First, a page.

Sintra Engineering | Resolve Matters

Western Canada's
Forensic Engineering Experts

Sintra Engineering
Insightful, informative and current information on the latest industry trends and news.


Talk to an expert at:


‹ View All Recent Posts

RSS Feed

Damage from Severe Weather

July 26, 2018

Being struck by lightning is an unusual occurrence - so rare that people use it to gauge the likelihood of other rarities. You are more likely to be struck by lightning than win the lottery, but did you know that “lightning kills more Canadians than hail, wind, rain and tornadoes combined”? (Canadian Red Cross -

On average, there are around 2.3 million cloud to ground lightning flashes every year in Canada, most of which happen in July ( A recent storm near Camrose, AB, generated over 440 cloud to ground strikes in a 16 km radius over a 6 hour period. Environment Canada suggests that lightning is one of the most common sources of weather-related property damage, and this is likely because a bolt of lightning can carry upwards of 100 million volts of electricity and can have a peak current of over 100 000 amps! That much electricity in an area can cause damages to structures and property over 10 km away. And, most damage isn’t because of a direct strike, it tends to occur because of the proximity to a strike.

Lightning strikes can cause damage in all kinds of ways; you might see direct damage to a structure, such as burns or damage to the roof of a house. Sometimes, though, you might not realize the damage is the result of lightning activity in the area. An electrical discharge of that magnitude might cause perforations in gas lines or damage to electrical or plumbing systems, if they aren’t properly grounded. Power and telephone lines can conduct lightning and cause a safety risk, even a distance away from the actual strike. Perforations in lines such as those entering or exiting a home can cause a fire, which might not appear at first glance to be related to severe weather, especially if the building itself wasn’t directly hit. In one case, a strike ignited the cellulose insulation of a building, which smoldered for hours before igniting into flaming combustion. Other ignition sources need to be eliminated before concluding that lightning was the cause, and occasions such as this can make it particularly difficult.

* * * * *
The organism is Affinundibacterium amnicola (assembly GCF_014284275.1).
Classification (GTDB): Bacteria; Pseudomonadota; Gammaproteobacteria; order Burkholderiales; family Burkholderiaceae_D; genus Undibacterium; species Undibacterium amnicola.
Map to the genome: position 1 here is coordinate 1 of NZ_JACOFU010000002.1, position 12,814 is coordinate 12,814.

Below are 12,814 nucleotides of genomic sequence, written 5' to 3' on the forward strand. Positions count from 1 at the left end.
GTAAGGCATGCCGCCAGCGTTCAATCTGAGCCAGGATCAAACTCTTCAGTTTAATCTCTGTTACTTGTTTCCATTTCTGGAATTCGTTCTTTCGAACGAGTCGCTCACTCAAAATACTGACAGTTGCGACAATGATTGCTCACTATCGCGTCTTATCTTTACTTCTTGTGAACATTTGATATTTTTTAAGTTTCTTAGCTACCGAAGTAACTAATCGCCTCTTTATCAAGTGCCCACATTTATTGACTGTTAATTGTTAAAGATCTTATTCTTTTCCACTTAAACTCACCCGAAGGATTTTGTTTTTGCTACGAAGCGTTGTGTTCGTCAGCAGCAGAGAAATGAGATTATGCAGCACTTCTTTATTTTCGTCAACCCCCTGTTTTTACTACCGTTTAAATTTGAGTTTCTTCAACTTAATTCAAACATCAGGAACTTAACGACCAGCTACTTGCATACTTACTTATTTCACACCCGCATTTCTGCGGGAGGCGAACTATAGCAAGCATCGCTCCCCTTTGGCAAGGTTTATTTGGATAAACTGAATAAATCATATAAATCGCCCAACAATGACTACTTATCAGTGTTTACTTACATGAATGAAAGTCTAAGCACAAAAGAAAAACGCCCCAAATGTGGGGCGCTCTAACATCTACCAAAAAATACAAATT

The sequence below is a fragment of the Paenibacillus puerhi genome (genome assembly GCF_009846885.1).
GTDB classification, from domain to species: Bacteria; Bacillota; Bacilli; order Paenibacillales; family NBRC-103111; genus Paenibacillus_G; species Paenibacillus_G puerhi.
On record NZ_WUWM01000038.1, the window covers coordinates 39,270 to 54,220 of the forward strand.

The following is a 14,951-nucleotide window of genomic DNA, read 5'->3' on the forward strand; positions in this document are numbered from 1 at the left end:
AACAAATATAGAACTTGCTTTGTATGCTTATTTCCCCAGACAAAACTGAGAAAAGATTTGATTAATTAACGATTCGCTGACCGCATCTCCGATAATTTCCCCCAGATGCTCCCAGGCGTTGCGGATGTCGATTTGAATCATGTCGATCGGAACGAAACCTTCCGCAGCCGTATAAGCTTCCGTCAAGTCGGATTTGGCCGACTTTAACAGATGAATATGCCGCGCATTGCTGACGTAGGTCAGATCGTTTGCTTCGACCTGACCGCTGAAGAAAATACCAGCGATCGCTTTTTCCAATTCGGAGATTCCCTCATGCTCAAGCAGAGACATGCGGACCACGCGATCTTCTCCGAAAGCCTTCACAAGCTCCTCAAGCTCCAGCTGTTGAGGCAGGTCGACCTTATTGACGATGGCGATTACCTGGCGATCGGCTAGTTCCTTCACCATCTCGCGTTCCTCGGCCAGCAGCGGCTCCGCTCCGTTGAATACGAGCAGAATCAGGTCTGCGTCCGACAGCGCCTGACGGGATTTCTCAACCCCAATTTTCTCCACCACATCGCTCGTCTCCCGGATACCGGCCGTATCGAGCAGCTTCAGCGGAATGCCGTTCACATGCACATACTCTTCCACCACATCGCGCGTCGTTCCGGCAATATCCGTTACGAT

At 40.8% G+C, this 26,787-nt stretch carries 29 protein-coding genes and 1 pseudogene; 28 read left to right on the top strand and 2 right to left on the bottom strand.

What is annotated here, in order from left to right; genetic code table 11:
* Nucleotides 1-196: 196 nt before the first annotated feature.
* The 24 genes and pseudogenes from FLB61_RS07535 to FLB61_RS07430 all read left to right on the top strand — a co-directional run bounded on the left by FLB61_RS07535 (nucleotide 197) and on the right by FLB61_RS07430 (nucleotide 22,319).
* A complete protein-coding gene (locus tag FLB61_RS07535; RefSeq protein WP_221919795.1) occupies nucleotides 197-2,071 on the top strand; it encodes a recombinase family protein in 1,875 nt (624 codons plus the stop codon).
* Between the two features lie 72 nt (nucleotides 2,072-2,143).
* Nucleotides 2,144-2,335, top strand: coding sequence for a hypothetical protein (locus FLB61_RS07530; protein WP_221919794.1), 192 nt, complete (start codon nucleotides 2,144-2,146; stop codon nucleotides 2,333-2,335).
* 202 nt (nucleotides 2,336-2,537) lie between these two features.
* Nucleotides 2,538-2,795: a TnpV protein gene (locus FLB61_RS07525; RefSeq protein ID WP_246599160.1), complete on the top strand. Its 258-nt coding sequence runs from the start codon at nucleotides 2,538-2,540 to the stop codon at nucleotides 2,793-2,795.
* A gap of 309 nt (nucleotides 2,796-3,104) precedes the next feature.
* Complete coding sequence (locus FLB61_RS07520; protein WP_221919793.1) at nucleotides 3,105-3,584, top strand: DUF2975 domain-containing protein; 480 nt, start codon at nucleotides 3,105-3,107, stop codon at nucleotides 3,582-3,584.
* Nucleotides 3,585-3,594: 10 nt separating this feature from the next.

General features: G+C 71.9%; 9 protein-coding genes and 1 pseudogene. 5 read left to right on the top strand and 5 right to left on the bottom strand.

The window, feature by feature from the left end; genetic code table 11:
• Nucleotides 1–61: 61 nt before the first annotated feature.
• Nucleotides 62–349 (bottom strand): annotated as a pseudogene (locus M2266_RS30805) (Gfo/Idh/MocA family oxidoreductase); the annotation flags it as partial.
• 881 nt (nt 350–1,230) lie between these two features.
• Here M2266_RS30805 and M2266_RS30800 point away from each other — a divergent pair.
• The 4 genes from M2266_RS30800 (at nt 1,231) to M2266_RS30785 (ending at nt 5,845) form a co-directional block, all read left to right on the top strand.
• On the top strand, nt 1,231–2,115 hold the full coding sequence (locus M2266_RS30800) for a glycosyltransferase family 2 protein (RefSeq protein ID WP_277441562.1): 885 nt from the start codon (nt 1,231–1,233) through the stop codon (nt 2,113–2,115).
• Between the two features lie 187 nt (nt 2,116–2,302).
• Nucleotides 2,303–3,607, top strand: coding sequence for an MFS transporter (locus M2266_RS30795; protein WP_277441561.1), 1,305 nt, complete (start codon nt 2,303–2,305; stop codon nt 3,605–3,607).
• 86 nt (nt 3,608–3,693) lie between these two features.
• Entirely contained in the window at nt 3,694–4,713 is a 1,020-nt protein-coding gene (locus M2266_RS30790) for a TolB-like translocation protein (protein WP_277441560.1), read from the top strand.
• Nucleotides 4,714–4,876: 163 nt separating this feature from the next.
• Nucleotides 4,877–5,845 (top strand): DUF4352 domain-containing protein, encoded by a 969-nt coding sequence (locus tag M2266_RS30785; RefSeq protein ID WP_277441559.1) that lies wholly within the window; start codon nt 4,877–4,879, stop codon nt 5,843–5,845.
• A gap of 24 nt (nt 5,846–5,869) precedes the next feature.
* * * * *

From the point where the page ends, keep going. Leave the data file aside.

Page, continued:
How do you know for certain if something is related to a lightning strike? There are a number of things we look for when assessing damages that might be related to a strike. Weather data is available from a variety of sources, some of which can provide locations of strikes on specific dates/times. The type of damage is also an indicator but might not be obvious. If the structure was directly contacted, the roof or siding might be burned or damaged; however, there might be underlying issues that go well beyond the buildings’ envelope.

So, what are the first steps if you think lightning might be a factor in your loss? First, is the building safe to enter - did the strike or resulting events damage the structure? If there is a possibility, a structural engineer should be called in to take a look and assess if the building is sound. They can then provide recommendations for repairs, or shoring if required, to ensure that further investigation or remediation work can be completed safely. After that, if lightning is suspected, an electrical or mechanical engineer might look for evidence of scorching, melted wire or evidence of arcing on electrical components or other metal materials. The electrical and plumbing systems might need to be inspected for damages which may otherwise be missed or overlooked.

Sometimes, while the damage might be related to a lightning strike in the vicinity, there are factors which contributed to the loss. Was everything properly installed or grounded? If not, the damage might have been exacerbated, and, sometimes, the loss might not have occurred at all if the installation had been completed properly, or the manufacturer had built in the proper safety systems.

Written by Kristie Dejong


Share This Post

Post has no comments.

Post a Comment

*All fields required. Your comment will be submitted for approval before it is posted.

Blog Categories

Recent Months

Subscribe to Our Newsletter

Click here to Subscribe ›

Follow Us On Twitter